Spactacular: The Dawn of a New Era for SPACs

The report, titled Spactacular: The Dawn of a New Era for SPACs, explores in detail at how the SPAC model stacks up against traditional listing routes, including the comparative benefits it delivers, the salient challenges it currently faces, and the key ingredients needed for sponsors to create a recipe for success.
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Executive Summary

While the number of businesses being launched on a yearly basis continues to rise, numbering almost 214 million in 2020, the number of companies that are choosing to list is failing to keep pace. While there are numerous benefits for issuers in going public, they have not created a strong enough incentive for companies to list in their respective markets, with a growing number of companies preferring to stay private. The disadvantages of taking a company public via traditional routes, such as an Initial Public Offering (“IPO”) or Direct Placement Offering (“DPO”), have seen an estimated 10,000 companies turn their backs on listing over the past decade. With IPO’s suffering from issues around: (1) time and (2) cost, and DPO’s struggling with: (1) volatility; (2) lack of capital; (3) less promotion; and (4) lack of external support, public financial markets have been in dire need for new avenues to bring investment opportunities to the market. Against this floundering backdrop, we have witnessed the rejuvenation of a decades-old listing model: the Special Purpose Acquisition Company (“SPAC”) IPO. While technically not a “new” listing vehicle, SPACs have suddenly reemerged in recent years, bringing a renewed sense of life to the capital raising scene. Offering an alternative way to enjoy the benefits of listing publicly without having to experience the inconveniences posed by both traditional IPOs and DPOs, SPACs deliver salient benefits to issuers, sponsors, and investors alike. Propelled by a differentiated value proposition, SPACs have been enjoying widespread adoption in Western markets. In 2021, year-todate (“YTD”) alone, SPACs accounted for 31% of proceeds and 24% of the global IPO deal volumes. With USD 133 billion worth of SPAC IPO proceeds being raised in 2021 at the time of writing (garnering over USD 2.5 billion in underwriting fees YTD), we anticipate a bright future ahead for SPACs. And having set Western markets ablaze with a newfound energy, SPACs are now knocking on the doors of major Asian economies, such as Hong Kong and Singapore. We estimate SPACs to account for USD 35 billion worth of Asia-Pacific (“APAC”) IPO proceeds by 2025 (~31% of total IPO volume), growing at a rapid compound annual growth rate (“CAGR”) of 78% from 2016. Notwithstanding this positive outlook, there remain notable challenges to the prevalence of SPACs, including: (1) high underwriting fees; (2) target sourcing difficulties; and (3) lacklustre post-de-SPAC-ing returns. Target sourcing difficulties give rise to an intricate set of challenges faced by sponsors, including: (1) time limit; (2) supply-demand mismatch; (3) due diligence shortcomings; and (4) a dearth of expertise. Moreover, the over-reliance of the SPAC model on sponsors has exacerbated the magnitude of these hardships, as evidenced by a number of failed SPAC deals to date. While there will always be risks involved in taking a company public via the SPAC route, we identify several critical building blocks that can aid sponsors in winning the race against time to successfully de-SPAC, including: (1) being operator-led; (2) network centrality; (3) geographic expansion; (4) versatile expertise; (5) robust governance; and a deep focus on (6) negotiation strategies. With APAC gradually warming up to SPACs, we anticipate the floodgates of public listings are about to open in a manner that will truly be Spactacular.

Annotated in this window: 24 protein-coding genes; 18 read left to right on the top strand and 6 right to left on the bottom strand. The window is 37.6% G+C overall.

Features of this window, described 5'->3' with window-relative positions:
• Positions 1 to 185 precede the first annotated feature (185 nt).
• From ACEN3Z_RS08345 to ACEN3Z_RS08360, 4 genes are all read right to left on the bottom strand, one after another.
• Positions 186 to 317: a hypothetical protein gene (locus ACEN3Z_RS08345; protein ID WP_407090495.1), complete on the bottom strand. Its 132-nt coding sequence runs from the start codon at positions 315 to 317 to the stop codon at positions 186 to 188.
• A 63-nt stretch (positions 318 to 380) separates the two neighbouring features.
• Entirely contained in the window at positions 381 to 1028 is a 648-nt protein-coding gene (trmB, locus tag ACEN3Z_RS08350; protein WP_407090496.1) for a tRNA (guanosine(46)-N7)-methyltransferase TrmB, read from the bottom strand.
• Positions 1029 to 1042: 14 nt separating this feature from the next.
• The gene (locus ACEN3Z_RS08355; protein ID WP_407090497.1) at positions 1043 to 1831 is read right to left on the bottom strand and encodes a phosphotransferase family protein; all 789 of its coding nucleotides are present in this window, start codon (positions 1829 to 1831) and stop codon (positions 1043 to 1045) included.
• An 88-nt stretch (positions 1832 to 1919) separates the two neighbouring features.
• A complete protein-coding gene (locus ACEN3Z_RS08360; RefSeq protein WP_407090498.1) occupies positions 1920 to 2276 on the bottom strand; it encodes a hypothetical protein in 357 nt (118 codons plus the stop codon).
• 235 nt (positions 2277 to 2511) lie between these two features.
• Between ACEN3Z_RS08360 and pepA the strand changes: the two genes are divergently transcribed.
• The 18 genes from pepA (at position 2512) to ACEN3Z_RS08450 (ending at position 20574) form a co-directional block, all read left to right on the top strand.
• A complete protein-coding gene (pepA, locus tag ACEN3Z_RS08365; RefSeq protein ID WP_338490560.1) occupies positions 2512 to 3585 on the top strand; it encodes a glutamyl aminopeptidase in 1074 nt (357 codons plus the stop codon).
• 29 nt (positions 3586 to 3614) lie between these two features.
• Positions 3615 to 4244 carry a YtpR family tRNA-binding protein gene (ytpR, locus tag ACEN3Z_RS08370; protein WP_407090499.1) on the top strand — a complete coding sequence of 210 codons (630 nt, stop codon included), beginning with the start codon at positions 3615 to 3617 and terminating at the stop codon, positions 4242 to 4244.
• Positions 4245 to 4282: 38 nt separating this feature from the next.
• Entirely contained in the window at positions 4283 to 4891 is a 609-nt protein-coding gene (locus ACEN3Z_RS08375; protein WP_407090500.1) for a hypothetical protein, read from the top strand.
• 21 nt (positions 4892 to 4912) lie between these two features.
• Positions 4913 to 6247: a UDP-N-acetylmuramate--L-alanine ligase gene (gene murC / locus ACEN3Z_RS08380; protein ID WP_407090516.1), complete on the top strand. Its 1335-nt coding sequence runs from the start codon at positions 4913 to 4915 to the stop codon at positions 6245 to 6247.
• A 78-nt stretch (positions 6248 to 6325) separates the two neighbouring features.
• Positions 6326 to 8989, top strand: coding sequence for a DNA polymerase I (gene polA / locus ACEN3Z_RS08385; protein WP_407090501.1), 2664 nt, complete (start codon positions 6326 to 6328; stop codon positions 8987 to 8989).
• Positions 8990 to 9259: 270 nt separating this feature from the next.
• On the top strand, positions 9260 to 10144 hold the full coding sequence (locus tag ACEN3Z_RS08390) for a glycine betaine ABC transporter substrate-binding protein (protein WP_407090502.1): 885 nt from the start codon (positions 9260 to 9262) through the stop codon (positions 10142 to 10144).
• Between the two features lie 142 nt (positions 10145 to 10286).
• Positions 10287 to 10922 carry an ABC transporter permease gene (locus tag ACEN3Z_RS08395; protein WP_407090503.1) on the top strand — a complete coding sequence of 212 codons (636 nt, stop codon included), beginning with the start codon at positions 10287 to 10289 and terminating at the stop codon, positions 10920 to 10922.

Authors

Benjamin Quinlan

CEO / Managing Partner

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